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Metaphors of Internet

Ways of Being in the Age of Ubiquity

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Edited By Annette N. Markham and Katrin Tiidenberg

What happens when the internet is absorbed into everyday life? How do we make sense of something that is invisible but still so central? A group of digital culture experts address these questions in Metaphors of Internet: Ways of Being in the Age of Ubiquity.

Twenty years ago, the internet was imagined as standing apart from humans. Metaphorically it was a frontier to explore, a virtual world to experiment in, an ultra-high-speed information superhighway. Many popular metaphors have fallen out of use, while new ones arise all the time. Today we speak of data lakes, clouds and AI. The essays and artwork in this book evoke the mundane, the visceral, and the transformative potential of the internet by exploring the currently dominant metaphors. Together they tell a story of kaleidoscopic diversity of how we experience the internet, offering a richly textured glimpse of how the internet has both disappeared and at the same time, has fundamentally transformed everyday social customs, work, and life, death, politics, and embodiment.

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Chapter Twenty-Four: Echolocating the Digital Self (Annette N. Markham)

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CHAPTER TWENTY-FOUR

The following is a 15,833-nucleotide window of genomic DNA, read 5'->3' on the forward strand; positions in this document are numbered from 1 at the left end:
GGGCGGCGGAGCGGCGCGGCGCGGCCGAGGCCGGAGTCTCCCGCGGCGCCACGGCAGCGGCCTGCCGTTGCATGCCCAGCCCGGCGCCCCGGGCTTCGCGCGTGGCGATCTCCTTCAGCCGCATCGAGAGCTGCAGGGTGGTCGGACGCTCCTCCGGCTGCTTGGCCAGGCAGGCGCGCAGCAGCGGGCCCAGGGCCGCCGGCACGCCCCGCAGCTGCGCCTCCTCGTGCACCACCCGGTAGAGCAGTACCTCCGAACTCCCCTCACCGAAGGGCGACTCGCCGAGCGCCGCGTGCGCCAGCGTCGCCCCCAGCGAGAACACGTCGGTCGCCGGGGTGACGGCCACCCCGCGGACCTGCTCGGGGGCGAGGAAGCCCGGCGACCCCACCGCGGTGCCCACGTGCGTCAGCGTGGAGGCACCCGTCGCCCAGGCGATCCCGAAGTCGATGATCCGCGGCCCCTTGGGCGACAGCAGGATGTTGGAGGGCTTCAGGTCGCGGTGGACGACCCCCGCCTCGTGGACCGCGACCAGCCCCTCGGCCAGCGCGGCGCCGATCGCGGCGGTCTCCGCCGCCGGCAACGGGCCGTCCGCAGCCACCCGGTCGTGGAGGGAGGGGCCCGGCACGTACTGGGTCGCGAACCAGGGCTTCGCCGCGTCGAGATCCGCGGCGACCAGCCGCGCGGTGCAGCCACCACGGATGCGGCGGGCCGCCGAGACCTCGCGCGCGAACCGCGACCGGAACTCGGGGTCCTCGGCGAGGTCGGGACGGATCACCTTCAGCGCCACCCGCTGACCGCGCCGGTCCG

Echolocating the Digital Self

annette n. markham

Bats send out a stream of shrieks as they fly and use the returning echoes to build up a sonic map of their surroundings. The quality of the echo is used to determine the shape and location of objects in space. Bats can tell how far away something is by how long it takes for the sounds to return to them.

How is this related to lived experience of contemporary digital media?

In an era of constant connectivity and “always on” or more importantly, “always available” internet, mapping the Self occurs as we receive feedback from continual flows of information. The seemingly seamless and steady state of connectivity is, at the more granular level, a process of continual echolocation, in the way we might think of radar, sonar, or lidar, whereby the outline of an object in space is determined by sending a stream of signals and attending closely to the quality of the echo.

At the micro-interactional level, echolocation focuses our attention on what’s happening in the constant flow of consciousness; at the level of the existential, between the I and the me, between the body and the world; to identify limits and boundaries between things, to assign meaning to various inputs and stimuli.

In the early days of the Internet, Richard MacKinnon (1995) remarked that it is no longer adequate to say “I think, therefore...

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